- Front Squat- Already touched upon above. This exercise takes months to master and that’s why many weight trainers ignore the movement, it’s damn hard and can be damn painful on the delts and collar bone. I’ve now mastered a technique that allows the bar to rest on the meaty part of the delts, whilst staying clear of the collar bone. It’s nigh-on impossible to describe to you, it just takes practise and persistence. I get set under the bar, lift the delts slightly higher than the collar bone and pull my neck back and straight. Then sit back into the squat. If you want to go deep, then most will have to use a wider than shoulder stance to allow them to sit back into the hole. Because of the bar position of the front squat I rarely go above 8 reps and usually work in cycles of 4-6 reps, saving rep work for the following quadriceps movements
- Dumbell squat- My second favourite variation on the back squat is the dumbbell squat. It’s simple to perform. Grab a pair of dumbbells, hold them by your side and squat down to parallel (or below). I like to use a pair of 2kg plates under my heels just to allow a more upright position when squatting down. One good advantage of this movement is that the pressure is entirely taken off the upper and lower back, allowing the quadriceps and glutes to function easily. I like using these for 10 sets of 10 reps with 60 seconds rest between sets, fantastic pump.
- Barbell Hack squats- The original barbell hack squat is far removed from the hack squat machine many of you will be accustomed to in your local gym. The barbell hack squat involves standing in front of a barbell, squatting down and lifting the barbell from the floor with both hands behind your back. The bar is then kept under the glutes and hamstrings as you squat down and remain in an upright position.
- 1-legged squat- You can do this movement either with a dumbell, barbell on your back, or on the smith machine. My preference is with dumbbells. Simply split your feet, with 1 foot forward and the other foot back, in a similar position to a lunge. Instead of lunging back and forth simply squat up and down in the split position. You can also do these with the rear foot elevated on a bench. The exercise then becomes known as Bulgarian split squats.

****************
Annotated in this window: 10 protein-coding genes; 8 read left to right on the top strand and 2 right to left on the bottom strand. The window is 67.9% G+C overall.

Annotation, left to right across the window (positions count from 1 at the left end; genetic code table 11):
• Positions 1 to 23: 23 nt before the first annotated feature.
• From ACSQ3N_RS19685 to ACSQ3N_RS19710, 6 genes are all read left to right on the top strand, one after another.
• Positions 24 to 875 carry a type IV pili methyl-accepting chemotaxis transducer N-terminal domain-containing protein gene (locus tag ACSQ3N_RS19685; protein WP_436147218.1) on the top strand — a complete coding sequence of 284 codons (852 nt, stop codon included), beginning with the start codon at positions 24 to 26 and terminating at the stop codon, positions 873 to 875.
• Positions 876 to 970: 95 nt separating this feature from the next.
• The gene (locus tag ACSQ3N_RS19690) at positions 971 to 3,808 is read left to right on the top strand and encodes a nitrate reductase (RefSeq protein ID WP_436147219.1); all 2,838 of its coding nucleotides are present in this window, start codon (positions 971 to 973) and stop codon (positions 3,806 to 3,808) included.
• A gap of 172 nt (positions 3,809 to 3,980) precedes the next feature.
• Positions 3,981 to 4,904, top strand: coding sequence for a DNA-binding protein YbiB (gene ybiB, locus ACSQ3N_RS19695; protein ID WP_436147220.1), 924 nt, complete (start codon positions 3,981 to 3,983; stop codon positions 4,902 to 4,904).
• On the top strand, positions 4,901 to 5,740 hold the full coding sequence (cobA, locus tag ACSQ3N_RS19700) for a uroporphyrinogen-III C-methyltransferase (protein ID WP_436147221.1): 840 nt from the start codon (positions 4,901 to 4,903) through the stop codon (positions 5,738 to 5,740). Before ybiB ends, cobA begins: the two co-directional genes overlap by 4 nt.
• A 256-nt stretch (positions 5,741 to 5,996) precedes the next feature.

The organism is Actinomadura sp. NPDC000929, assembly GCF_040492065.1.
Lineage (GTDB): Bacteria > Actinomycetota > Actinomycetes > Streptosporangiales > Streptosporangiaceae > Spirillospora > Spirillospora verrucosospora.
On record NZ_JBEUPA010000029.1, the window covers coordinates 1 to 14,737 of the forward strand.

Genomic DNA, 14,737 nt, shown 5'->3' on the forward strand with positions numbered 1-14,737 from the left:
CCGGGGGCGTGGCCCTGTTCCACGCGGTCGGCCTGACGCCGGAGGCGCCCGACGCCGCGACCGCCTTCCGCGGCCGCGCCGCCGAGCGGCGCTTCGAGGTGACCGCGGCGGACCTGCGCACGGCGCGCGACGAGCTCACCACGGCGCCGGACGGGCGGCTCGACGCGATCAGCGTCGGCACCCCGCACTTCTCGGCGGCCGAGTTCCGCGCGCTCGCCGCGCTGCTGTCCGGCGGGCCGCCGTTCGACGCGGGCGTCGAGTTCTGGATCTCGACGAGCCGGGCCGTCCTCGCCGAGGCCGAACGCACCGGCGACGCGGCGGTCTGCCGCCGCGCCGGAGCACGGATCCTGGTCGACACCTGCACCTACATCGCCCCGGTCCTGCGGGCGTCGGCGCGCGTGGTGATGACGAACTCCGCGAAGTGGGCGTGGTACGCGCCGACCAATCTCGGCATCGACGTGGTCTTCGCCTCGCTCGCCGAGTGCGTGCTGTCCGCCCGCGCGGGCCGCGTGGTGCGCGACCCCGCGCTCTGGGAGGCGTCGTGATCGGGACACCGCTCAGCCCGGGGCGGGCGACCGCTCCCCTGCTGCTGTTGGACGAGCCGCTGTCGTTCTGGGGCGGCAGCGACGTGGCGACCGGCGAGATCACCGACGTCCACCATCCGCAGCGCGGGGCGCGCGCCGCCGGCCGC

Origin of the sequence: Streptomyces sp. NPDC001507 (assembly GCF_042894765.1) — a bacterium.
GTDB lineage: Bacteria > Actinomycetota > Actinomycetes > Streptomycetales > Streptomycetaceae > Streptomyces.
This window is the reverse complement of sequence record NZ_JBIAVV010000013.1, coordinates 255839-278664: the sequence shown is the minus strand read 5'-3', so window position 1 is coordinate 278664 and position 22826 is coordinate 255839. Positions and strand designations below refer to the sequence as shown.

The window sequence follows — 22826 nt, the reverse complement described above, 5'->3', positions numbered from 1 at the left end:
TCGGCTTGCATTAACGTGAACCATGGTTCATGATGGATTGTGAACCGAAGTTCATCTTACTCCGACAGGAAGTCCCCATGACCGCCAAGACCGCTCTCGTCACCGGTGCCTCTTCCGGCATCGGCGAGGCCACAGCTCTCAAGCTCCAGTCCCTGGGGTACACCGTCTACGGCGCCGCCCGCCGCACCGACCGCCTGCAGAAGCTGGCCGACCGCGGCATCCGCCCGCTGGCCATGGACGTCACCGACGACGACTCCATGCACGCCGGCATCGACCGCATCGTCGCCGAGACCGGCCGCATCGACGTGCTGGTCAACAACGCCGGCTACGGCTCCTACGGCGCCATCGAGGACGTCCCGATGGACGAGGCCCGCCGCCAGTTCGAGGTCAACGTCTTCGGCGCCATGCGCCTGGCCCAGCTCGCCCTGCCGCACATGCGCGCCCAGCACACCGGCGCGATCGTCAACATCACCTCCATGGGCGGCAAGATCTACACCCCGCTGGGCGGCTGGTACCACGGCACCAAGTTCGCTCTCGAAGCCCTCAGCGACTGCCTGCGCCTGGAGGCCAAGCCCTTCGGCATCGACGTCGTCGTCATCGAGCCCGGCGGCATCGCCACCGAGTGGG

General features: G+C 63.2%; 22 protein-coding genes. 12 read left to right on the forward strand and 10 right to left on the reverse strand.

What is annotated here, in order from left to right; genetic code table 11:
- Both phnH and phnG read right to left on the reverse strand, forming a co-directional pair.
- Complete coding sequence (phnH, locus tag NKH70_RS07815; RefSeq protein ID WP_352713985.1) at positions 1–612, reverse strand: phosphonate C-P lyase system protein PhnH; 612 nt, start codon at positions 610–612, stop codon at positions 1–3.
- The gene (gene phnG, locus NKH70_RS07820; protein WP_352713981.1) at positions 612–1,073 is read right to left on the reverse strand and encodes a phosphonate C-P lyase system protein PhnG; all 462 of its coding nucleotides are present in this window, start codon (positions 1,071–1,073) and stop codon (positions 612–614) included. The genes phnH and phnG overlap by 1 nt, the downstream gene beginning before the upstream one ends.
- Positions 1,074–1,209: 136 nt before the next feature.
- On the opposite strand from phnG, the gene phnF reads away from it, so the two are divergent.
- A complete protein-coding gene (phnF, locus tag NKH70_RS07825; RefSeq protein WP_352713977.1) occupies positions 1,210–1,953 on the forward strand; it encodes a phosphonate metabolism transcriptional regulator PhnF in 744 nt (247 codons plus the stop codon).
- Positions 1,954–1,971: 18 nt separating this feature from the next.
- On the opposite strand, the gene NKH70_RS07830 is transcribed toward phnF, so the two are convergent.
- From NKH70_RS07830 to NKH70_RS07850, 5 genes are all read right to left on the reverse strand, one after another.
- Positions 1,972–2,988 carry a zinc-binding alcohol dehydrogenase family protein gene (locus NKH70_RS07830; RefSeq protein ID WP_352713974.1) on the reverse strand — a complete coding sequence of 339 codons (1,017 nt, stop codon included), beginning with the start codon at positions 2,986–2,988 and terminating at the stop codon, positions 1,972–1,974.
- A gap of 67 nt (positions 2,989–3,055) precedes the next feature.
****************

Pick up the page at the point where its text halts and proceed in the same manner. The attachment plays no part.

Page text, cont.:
- Dead stop work- As a variation on the back squat theme, I got great benefits during my early twenties from using the dead stop squat, popularised by Brooks D Kubik in his book “Dinosaur Training” and brought to the attention of the natural body building world by Multi-titled body builder, Ian Duckett. Simply choose how deep you wish to squat and set the power rack pins at that level. Then un-rack the bar and squat down until the bar comes to rest on the pins. After a second rest, without taking tension off the quads, squat back up. Kubik argued that this practise eliminated any “elastic energy” from the movement and therefore gave the quads more work as each rep had to be done from a dead stop. Whether Kubik was right or not, who knows? But certainly using this movement from varying levels really helped my back squat increase in poundage and in turn helped me add muscle to my quads.
- Overhead squat- This is one variation I’ve never tried and by all accounts and after speaking to my friend and author Gavin Laird, it’s supposed to be the mother of all squats. Simply hold a barbell in the overhead position with locked arms and squat down maintaining a flat back and the barbell above your head. Essentially it’s the second half of a clean and jerk and I’m going to give them a try at some point this year.
- Ski-Squats- Are essentially a body weight exercise, though you can use resistance held in your arms. Stand with your back against a wall and your feet out in front of you. Whilst maintaining back contact with the wall squat down until your quads are parallel to the ground, hold for a designated count and then lower about 25 degrees until the quads are about 65 degrees to the floor. After another designated count, lower until the quads are as deep as you can go without losing back contact and rounding the lower spine, again hold for a designated count. I like finishing lower body sessions off in this way. I hold a 20kg plate across my chest and perform 3 counts of 45 seconds. Sounds easy, it isn’t!